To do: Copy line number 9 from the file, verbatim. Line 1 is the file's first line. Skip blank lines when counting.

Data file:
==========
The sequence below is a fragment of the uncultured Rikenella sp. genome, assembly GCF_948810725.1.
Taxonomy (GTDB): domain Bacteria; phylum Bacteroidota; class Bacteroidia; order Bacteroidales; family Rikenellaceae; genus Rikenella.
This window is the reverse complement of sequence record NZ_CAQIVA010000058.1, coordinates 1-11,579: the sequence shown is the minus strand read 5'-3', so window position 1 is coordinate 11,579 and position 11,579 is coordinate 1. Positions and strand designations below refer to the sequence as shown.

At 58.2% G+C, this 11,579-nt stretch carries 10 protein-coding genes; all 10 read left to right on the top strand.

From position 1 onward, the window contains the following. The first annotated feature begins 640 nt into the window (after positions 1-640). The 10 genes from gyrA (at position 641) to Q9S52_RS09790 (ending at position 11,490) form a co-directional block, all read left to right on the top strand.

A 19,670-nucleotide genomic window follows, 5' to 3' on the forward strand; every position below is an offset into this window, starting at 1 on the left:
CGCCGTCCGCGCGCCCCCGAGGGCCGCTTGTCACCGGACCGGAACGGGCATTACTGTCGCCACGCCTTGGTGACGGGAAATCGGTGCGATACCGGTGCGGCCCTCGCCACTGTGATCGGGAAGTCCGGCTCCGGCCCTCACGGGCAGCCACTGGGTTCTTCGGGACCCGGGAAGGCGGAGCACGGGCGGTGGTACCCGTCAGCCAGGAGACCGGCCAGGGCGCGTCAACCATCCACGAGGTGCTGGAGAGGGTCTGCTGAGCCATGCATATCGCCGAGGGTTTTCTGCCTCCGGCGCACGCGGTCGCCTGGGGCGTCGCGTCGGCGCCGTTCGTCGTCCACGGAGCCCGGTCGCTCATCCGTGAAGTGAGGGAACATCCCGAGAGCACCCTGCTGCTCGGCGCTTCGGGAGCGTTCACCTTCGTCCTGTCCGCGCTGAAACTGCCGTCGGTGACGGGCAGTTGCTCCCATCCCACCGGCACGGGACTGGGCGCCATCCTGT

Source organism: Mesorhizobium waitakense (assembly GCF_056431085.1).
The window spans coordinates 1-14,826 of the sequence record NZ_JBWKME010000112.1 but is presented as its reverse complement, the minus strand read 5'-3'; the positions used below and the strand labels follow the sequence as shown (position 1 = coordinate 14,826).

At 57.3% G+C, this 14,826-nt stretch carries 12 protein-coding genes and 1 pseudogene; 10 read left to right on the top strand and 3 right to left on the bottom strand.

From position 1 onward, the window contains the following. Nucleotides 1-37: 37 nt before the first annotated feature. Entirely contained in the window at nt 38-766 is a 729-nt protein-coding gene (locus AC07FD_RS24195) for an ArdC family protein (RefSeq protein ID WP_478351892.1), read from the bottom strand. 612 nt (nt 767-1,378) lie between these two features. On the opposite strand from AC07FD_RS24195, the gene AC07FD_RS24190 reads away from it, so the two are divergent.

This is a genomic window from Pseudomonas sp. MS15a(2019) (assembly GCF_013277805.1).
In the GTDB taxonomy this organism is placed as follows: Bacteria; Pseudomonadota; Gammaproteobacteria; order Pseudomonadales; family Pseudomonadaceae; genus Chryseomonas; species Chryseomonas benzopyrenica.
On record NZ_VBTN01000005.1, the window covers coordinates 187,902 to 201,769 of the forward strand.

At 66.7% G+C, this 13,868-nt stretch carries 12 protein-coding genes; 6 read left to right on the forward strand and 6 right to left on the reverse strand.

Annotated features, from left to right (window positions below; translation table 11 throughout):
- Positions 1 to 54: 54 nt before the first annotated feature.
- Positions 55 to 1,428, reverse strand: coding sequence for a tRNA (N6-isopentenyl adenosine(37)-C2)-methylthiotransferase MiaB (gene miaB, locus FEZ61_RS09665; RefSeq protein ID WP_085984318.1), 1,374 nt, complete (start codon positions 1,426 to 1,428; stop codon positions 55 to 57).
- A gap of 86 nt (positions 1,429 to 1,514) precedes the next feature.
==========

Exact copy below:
The window spans coordinates 1-14,826 of the sequence record NZ_JBWKME010000112.1 but is presented as its reverse complement, the minus strand read 5'-3'; the positions used below and the strand labels follow the sequence as shown (position 1 = coordinate 14,826).